The Art of Needlework, 1840

Title page of The Art of Needle-Work, London 1840. Title page of The Art of Needle-Work, London 1840.

The Art of Needlework, from the Earliest Ages; including some notices of the ancient historical tapestries was first published in 1840. It was edited by Mary Margaret Egerton (1801-1858), Countess of Wilton, and published by Henry Colburn.

The book was dedicated to (dowager) Queen Adelaide (1792-1849; "It is well known that Queen Adelaide, and, in consequence of her Majesty's example, those around her, habitually occupied their leisure moments in ornamental needlework"). The name of the real author of the book was not particularly highlighted, but it was Mrs. Elizabeth Stone, and this book was the first of eighteen books, on various subjects including history, she would subsequently complete.

The book contains some 405 pages in 25 chapters, discussing ancient embroidery, the Tabernacle, the Bayeux tapestry, embroidery for royal ladies etc., and "modern embroidery", which mainly refers to Berlin woolwork and the embroidered pictures by Mary Linwood.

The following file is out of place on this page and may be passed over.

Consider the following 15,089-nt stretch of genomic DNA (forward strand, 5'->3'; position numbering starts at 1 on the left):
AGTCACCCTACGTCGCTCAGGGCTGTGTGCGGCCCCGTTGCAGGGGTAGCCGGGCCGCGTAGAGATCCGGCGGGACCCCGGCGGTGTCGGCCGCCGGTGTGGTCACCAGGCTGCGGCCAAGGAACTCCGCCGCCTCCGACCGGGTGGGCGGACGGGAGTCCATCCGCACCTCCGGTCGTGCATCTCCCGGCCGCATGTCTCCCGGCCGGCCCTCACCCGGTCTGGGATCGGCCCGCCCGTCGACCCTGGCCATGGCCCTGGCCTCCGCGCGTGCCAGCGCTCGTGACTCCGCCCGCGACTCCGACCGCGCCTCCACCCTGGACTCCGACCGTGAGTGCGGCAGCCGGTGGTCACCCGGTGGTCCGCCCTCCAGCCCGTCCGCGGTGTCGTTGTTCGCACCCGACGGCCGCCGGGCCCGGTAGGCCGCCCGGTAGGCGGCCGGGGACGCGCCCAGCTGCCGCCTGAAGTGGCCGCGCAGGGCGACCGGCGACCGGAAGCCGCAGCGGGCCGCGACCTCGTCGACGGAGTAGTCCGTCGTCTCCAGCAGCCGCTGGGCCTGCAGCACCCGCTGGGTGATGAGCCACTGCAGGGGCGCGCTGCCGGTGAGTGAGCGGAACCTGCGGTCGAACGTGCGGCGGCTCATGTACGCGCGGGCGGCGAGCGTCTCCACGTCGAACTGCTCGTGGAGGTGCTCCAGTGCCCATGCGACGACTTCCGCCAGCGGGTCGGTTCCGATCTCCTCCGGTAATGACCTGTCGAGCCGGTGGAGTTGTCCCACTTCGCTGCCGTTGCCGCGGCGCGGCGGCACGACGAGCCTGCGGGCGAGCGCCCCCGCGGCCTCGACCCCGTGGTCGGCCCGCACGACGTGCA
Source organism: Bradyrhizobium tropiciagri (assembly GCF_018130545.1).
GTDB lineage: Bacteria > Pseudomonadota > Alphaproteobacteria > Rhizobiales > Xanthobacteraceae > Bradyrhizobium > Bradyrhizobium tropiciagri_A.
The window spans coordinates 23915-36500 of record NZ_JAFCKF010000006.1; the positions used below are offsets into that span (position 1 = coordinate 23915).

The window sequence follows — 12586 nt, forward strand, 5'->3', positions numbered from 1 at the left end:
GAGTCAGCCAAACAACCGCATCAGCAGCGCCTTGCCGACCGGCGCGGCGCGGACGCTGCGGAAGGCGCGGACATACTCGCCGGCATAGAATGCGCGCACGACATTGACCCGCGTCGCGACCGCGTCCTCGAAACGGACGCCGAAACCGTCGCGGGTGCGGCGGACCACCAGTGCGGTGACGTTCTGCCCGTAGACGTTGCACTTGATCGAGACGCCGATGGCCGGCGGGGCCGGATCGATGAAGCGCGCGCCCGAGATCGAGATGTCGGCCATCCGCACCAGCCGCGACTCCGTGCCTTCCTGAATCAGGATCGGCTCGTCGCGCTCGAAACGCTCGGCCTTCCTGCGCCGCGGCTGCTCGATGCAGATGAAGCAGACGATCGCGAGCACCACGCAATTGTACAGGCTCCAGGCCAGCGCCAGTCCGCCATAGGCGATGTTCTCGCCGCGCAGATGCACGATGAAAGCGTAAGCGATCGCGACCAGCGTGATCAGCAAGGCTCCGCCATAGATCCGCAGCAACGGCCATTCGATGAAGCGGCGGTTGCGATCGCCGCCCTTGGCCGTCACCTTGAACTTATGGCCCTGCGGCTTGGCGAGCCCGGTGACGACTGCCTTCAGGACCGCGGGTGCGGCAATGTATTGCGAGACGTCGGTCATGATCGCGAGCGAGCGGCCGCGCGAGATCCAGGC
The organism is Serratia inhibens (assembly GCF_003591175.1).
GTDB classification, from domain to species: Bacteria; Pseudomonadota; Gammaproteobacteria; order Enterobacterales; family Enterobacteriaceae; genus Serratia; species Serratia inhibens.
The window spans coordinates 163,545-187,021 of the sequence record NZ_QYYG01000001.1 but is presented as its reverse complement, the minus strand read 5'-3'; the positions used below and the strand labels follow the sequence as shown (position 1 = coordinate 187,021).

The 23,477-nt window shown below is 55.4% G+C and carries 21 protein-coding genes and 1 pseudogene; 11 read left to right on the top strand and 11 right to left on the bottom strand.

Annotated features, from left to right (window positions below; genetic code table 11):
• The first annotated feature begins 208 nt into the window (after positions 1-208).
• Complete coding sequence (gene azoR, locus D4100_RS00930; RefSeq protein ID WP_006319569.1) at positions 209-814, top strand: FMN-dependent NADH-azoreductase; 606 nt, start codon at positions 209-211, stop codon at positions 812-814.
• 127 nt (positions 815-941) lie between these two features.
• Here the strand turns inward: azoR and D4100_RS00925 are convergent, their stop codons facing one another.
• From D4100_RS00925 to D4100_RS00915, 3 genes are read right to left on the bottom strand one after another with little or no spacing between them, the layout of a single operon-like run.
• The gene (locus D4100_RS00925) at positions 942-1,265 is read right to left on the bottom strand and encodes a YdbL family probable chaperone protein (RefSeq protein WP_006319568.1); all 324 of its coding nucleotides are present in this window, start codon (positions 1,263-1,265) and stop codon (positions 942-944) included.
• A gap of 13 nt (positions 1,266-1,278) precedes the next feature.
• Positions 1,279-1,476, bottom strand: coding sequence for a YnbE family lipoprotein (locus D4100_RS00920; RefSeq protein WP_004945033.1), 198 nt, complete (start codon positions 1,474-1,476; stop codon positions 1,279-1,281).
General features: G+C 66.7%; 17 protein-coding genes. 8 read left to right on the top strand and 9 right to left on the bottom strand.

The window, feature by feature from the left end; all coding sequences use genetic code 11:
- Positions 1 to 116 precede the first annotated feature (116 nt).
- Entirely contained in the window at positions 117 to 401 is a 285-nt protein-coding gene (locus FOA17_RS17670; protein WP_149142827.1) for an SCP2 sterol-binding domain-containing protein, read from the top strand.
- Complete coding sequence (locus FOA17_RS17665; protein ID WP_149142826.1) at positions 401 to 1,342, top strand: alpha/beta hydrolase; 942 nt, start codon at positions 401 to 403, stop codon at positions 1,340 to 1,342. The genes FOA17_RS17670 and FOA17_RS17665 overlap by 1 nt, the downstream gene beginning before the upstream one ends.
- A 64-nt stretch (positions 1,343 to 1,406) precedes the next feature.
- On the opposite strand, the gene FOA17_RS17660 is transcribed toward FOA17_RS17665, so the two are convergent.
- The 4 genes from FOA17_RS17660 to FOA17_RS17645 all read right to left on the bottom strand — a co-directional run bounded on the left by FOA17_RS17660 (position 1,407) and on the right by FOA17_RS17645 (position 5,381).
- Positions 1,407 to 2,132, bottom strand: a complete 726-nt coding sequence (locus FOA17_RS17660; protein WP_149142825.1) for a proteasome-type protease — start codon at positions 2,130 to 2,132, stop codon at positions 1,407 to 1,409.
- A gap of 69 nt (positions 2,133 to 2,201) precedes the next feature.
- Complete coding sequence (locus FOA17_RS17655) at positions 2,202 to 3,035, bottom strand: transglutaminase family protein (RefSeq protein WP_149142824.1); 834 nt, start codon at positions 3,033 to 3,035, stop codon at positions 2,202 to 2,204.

At the end of the book she writes: "This is, I believe, the first history of needlework ever published. I have met with no other; I have heard of no other; and I have experienced no trifling difficulties in obtaining material for this. I have spared no labour, no exertions, no research. I have toiled through many hundeds of volumes for the chance of finding even a line adaptable to my purpose: sometimes I have met with this trifling success, oftener not."

In 1847 it was bound together with a book on knitting, netting, crochet and patterns for embroidery, edited by Mrs. Henry Owen, with the title The Illuminated Book of Embroidery.

Source: EDWARDS, Joan (1976). 'A survey of English literature of embroidery, 1840-1940', The Bulletin of the Needle and Bobbin Club, Vol. 76, pp. 3-20. Dowload here

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Last modified on Monday, 21 November 2016 17:02